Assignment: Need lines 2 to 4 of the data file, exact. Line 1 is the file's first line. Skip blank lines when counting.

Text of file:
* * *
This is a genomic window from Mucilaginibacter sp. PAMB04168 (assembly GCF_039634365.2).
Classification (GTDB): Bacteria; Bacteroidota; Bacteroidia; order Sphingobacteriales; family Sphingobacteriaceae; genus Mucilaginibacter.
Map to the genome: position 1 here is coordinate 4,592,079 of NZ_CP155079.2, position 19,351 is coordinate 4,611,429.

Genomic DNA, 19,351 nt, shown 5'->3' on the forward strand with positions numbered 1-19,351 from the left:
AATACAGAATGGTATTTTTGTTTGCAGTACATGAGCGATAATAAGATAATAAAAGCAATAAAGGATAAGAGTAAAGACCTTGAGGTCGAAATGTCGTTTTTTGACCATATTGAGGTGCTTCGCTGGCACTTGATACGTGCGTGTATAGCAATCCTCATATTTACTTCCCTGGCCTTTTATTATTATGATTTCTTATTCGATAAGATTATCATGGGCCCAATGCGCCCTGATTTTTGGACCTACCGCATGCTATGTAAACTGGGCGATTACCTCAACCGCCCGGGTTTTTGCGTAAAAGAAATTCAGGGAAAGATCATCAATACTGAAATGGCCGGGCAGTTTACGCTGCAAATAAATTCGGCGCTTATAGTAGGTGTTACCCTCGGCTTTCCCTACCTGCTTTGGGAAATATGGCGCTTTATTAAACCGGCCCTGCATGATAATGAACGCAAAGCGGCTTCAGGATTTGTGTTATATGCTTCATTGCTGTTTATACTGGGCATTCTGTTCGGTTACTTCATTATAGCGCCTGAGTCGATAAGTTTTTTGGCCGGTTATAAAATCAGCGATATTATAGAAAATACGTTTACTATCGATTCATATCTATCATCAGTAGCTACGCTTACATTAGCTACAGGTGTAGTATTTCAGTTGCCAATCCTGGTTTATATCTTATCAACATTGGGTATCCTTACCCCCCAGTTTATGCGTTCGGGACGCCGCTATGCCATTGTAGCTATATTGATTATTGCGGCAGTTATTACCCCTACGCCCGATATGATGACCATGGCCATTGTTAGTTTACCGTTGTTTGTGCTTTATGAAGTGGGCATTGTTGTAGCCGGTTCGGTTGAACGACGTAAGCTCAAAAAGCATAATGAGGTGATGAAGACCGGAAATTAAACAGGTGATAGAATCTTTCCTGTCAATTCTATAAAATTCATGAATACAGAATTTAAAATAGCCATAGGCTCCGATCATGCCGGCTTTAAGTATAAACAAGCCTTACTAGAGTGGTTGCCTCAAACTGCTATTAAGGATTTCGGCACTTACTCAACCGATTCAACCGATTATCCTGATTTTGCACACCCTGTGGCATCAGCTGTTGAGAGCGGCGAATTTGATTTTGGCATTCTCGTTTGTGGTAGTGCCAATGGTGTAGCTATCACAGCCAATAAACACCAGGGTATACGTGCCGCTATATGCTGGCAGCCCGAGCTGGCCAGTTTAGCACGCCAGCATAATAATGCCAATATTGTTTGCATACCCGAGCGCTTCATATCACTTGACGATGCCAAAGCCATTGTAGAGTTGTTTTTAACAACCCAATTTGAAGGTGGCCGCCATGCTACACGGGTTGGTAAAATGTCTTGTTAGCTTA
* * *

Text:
Classification (GTDB): Bacteria; Bacteroidota; Bacteroidia; order Sphingobacteriales; family Sphingobacteriaceae; genus Mucilaginibacter.
Map to the genome: position 1 here is coordinate 4,592,079 of NZ_CP155079.2, position 19,351 is coordinate 4,611,429.

Genomic DNA, 19,351 nt, shown 5'->3' on the forward strand with positions numbered 1-19,351 from the left: